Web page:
This is a stressful time on campus as students who are about to graduate contemplate their futures. There is always anxiety about getting a job or getting into graduate school – making the right decision. I think it is very hard not to sell out. Many of the students I know leave school with huge amounts of debt, and it is tempting to take the job that will pay off the fastest, no matter what it is. But that path of least resistance is often not the path of faithfulness, and perhaps it has always been so:
Then there was the nameless carpenter who made the cross. He was a skilled workman. He knew full well what the purpose of that cross was. If you questioned him he probably would have said: “But I am a poor man who must make a living. If other men use it for ill, is it my fault?” So say all of us who pursue jobs which add nothing to human welfare or which hurt some people. Does the work I do aid or hinder human beings? Are we crossmakers for our modern world? There are many, many of them. (Morton Kelsey, in The Cross: Meditations on the Seven Last Words of Christ)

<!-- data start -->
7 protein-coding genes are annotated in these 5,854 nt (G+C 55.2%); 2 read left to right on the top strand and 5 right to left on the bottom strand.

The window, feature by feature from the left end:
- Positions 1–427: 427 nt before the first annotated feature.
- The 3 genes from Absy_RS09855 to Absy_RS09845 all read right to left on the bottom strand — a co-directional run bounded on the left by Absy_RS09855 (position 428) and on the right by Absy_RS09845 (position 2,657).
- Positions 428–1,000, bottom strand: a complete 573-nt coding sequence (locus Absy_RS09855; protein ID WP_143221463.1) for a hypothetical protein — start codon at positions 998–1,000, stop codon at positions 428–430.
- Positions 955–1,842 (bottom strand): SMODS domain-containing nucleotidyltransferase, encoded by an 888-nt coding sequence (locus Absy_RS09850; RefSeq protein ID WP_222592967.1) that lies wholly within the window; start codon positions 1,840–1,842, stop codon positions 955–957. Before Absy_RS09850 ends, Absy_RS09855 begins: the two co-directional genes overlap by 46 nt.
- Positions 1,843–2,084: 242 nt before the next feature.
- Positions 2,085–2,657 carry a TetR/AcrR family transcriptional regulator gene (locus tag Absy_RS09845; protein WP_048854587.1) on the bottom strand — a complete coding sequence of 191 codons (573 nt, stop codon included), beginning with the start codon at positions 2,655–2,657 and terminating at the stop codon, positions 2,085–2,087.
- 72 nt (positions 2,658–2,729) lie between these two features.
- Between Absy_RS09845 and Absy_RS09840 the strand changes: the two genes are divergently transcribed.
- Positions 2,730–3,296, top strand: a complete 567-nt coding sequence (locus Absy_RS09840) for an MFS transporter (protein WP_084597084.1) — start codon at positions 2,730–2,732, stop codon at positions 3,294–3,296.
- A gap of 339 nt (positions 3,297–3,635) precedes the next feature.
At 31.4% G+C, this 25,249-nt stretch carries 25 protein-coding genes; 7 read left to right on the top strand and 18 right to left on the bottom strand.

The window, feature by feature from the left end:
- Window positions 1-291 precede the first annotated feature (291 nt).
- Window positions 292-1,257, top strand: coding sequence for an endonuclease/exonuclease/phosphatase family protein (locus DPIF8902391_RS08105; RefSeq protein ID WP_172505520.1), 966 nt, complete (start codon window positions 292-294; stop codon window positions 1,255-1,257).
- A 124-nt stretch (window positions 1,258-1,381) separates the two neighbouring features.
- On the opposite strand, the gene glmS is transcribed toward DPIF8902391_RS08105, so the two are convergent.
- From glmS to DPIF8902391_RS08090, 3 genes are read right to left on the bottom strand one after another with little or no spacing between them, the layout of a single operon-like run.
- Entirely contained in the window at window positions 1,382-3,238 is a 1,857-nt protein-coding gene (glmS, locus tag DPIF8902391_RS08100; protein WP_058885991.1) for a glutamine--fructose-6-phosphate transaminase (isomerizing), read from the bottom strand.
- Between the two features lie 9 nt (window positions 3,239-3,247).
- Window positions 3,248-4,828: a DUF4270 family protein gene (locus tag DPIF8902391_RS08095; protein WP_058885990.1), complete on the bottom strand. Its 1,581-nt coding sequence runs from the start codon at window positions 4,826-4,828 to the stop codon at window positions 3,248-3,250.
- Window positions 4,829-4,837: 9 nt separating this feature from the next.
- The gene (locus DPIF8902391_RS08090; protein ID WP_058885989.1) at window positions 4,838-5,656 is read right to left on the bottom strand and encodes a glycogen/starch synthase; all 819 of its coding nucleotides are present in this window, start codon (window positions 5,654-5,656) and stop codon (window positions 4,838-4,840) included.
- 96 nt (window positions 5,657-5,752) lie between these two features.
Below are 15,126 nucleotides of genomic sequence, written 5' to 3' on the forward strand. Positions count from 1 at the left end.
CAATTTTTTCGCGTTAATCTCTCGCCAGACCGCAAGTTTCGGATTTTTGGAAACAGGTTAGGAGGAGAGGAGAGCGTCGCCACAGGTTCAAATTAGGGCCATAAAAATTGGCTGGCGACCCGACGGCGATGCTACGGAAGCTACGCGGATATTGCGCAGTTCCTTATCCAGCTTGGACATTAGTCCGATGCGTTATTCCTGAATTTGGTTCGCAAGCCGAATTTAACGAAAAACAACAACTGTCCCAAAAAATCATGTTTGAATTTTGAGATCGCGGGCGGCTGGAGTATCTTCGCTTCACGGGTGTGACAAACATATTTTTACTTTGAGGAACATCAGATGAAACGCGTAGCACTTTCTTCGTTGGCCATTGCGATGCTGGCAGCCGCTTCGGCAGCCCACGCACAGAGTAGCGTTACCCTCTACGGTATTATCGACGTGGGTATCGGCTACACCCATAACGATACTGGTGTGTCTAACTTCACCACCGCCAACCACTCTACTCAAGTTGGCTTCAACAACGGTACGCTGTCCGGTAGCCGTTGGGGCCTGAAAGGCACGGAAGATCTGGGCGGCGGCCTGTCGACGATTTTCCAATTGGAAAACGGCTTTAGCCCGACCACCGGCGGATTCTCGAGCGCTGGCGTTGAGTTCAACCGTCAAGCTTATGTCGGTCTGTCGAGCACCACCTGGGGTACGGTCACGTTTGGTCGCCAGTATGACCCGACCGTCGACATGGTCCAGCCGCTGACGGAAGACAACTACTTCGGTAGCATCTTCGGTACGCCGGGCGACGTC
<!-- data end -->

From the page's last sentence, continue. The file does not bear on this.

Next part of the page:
So to my friends who are making career decisions, I echo the question: Does the work you are contemplating aid or hinder human beings? As Frederick Buechner describes it:
“Vocation” comes from the Latin vocare (to call) and means the work a [person] is called to by God. There are all different kinds of voices calling you to all different kinds of work, and the problem is to find out which is the voice of God rather than of society, say, or the superego, or self interest. The kind of work God usually calls you to is the kind of work (a) that you need to do and (b) that the world needs to have done. If you find your work rewarding, you have presumably met requirement (a), but if your work does not benefit others, the chances are you have missed requirement (b). On the other hand, if your work does benefit others, you have probably met requirement (b), but if most of the time you are unhappy with it, the chances are you have not only bypassed (a) but probably aren’t helping your customers much either.… The place God calls you to is the place where your deep gladness and the world’s deep hunger meet. (Frederick Buechner, in Wishful Thinking: A Seeker’s ABC)
The world has too many crossmakers as it is. Choose work that brings life, not death. Choose life!
And on this Good Friday, you may wish to take a virtual walk with Jesus through the stations of the cross.